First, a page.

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But when they saw the flames and smoke,

This sleepy little town really awoke.

The people came from everywhere

To save the horses that were there.

Goshen Fire

An historic barn is now gone,

But, thankfully, the horses all live on,

Thanks to the people with courage true.

Oh, Land of Goshen, how I love you.

 

Peace & Love, and all of the above,

Earl

 

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I Was A Teenage Nazi

When I was a teenager, my family bought a summer bungalow in Yaphank, Long Island. The place where we lived was part of the German-American Settlement League, a private club exclusively for people of German extraction. They had 50 bungalows, a ballfield, a clubhouse, and a private beach on the Carmen’s River. Our house was right on the river. As nice as that sounds, there were still problems for me living there as a teenager. For one, I was a big fan of screaming guitars and Rock N Roll, while the neighbors all preferred accordions and polkas. When there was a dance at the clubhouse, it seemed that all they played were polkas and waltzes. There was no twisting, nor frugging, nor mashing of potatoes – and those were the only dances I knew at the time.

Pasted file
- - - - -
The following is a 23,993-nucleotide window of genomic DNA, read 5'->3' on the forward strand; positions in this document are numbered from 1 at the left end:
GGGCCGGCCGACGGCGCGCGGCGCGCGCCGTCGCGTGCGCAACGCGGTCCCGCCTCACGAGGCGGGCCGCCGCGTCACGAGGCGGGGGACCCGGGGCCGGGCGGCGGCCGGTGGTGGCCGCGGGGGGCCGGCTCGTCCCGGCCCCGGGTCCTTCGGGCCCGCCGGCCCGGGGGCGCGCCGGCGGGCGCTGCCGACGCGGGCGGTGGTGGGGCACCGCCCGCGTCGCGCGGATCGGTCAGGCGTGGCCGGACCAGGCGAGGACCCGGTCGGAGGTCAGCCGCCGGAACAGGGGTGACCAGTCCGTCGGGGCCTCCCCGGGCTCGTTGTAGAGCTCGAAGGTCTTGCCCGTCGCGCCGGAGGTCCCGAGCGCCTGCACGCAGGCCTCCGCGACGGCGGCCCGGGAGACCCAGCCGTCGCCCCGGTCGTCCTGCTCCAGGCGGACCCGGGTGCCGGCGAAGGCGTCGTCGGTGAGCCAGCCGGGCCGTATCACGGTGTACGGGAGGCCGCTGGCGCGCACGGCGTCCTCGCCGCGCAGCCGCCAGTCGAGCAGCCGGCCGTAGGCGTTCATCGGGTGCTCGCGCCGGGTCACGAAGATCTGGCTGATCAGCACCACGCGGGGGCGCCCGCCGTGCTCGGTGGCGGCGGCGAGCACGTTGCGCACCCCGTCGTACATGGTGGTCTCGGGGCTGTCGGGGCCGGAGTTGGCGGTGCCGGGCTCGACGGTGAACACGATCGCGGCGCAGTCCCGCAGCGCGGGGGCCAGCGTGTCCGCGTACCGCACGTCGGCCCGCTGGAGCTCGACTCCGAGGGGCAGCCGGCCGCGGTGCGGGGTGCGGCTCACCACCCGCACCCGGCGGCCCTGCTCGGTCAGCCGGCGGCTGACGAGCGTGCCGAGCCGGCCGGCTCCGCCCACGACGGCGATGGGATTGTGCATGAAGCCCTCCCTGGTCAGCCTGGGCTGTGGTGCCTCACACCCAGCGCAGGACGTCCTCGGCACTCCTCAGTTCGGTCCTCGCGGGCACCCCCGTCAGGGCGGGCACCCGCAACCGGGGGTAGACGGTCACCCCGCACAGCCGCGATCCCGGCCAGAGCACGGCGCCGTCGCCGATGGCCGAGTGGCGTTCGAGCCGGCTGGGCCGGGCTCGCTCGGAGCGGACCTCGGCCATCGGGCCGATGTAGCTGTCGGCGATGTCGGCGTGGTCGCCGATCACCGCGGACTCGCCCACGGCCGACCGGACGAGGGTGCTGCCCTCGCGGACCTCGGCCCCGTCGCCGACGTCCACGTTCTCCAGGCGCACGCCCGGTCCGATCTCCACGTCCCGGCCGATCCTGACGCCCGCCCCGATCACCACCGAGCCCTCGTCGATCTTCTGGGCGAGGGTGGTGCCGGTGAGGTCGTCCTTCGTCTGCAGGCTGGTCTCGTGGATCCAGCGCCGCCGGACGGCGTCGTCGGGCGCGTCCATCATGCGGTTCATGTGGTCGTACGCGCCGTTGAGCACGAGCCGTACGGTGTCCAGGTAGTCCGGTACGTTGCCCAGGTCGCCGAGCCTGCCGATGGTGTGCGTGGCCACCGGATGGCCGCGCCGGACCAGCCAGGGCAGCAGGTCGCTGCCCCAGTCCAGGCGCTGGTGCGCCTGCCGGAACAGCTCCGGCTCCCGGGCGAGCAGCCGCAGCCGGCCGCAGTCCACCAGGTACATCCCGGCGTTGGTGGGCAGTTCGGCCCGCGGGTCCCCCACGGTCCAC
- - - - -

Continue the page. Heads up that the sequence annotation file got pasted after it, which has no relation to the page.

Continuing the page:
German American Settlement League Clubhouse

There was a bigger problem than the music selection at the dances, though. Most of the people were ancient, and there weren’t any girls my age there. I had a few male friends – Fritz, Freddie, Edgar, and Charlie, but there weren’t any Brunhildas, Annegrets, or Margaretes around. The only girls were Linda Zeltman and Carol Ann Schultz and they were only 12 years old. Lillian Lyons was the only eligible female in the entire neighborhood, but she was a college girl, so she was way out of my league. There were no potential girlfriends in the entire community, and that can be a real bummer for a teenager.

There were a few real Nazis among the resident there, but they weren’t really a problem. They came in two varieties – old Nazis or very old Nazis. They were the ones who had founded the place back in the 30’s. There weren’t very many of them left alive by the time our family moved in. The club’s rules stated that you had to be at least part German to be a member, but some of the newer families who lived there, like us, had only a few drops of German blood. My Dad had none. He was Irish and Swedish, but my parents got in because my Mom had a little German blood in her lineage. Years later, after he retired from the Telephone Company, my Dad, who had pounded the Nazis commanding a U.S. tank during World War II, actually became the President of the German-American Settlement League. The times they certainly were a changing.